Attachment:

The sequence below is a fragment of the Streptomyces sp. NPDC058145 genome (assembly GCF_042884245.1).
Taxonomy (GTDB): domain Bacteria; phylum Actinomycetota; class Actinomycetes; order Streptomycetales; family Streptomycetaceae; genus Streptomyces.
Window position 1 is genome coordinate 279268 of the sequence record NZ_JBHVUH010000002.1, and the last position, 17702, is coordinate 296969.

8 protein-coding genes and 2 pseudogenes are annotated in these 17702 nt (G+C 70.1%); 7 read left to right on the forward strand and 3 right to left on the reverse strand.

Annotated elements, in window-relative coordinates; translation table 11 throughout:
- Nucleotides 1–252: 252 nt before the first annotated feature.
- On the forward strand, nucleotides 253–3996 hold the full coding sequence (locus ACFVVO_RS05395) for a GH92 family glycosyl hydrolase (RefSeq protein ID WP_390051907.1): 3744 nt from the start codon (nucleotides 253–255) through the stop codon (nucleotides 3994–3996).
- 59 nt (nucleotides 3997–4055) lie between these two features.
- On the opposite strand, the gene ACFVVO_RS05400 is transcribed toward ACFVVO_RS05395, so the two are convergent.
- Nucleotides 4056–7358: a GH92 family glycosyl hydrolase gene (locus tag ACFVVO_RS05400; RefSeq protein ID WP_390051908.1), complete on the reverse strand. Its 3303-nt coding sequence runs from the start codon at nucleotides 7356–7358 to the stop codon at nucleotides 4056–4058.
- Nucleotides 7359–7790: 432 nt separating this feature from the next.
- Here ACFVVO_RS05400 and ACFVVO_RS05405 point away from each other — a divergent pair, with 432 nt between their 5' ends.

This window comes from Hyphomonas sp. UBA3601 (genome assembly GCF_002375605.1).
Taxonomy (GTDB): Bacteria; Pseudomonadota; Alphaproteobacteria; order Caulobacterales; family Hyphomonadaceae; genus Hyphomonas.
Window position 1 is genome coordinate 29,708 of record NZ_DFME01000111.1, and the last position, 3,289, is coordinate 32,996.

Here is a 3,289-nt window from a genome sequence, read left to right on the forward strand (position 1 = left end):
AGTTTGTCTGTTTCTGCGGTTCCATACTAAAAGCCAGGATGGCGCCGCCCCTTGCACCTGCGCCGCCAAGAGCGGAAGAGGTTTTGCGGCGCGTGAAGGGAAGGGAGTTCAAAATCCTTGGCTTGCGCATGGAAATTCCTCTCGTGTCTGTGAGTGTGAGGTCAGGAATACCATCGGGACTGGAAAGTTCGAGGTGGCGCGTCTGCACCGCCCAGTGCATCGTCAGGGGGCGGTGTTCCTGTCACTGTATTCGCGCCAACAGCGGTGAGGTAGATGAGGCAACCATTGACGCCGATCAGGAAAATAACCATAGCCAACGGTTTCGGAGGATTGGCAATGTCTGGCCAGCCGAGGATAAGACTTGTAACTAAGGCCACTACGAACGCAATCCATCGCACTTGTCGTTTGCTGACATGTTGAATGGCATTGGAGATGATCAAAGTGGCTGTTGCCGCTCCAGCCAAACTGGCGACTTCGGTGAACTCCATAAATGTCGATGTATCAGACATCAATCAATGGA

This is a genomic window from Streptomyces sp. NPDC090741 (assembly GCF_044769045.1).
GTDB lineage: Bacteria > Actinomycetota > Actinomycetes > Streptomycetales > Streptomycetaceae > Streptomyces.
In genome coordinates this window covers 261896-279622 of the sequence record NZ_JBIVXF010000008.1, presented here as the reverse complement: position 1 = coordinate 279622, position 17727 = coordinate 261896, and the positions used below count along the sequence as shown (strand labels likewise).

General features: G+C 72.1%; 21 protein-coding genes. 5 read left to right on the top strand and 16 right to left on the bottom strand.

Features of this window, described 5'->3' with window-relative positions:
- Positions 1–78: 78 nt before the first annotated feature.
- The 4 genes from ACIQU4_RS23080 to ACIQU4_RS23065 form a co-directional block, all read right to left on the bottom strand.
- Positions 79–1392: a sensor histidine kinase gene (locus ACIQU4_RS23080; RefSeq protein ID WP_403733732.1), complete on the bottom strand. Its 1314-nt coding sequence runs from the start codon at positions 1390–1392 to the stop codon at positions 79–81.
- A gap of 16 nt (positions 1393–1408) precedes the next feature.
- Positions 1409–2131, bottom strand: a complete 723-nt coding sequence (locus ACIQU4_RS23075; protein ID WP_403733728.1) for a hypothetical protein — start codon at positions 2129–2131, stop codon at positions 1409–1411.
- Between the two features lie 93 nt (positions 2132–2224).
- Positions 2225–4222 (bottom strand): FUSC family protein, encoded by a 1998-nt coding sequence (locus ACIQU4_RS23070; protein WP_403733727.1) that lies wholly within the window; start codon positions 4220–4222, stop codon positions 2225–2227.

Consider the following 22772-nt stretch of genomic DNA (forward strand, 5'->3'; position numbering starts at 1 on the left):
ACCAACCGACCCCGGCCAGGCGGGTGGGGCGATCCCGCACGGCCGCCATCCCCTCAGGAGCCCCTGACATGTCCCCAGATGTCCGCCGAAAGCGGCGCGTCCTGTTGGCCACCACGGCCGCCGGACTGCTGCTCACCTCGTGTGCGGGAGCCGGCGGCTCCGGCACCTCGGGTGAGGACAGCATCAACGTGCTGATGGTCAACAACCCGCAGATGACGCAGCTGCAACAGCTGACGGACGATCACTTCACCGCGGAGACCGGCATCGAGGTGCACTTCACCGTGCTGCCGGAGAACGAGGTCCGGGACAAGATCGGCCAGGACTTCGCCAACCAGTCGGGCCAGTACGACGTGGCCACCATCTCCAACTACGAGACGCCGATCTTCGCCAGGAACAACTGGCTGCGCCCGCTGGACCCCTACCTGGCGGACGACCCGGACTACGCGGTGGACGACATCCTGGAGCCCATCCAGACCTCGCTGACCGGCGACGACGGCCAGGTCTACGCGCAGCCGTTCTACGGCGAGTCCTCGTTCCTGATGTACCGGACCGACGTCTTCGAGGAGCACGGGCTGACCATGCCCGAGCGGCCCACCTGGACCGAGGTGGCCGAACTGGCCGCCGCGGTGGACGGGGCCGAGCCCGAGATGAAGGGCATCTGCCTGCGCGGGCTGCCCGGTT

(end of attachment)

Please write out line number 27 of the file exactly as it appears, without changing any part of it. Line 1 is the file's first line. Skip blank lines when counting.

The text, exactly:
- Positions 1409–2131, bottom strand: a complete 723-nt coding sequence (locus ACIQU4_RS23075; protein ID WP_403733728.1) for a hypothetical protein — start codon at positions 2129–2131, stop codon at positions 1409–1411.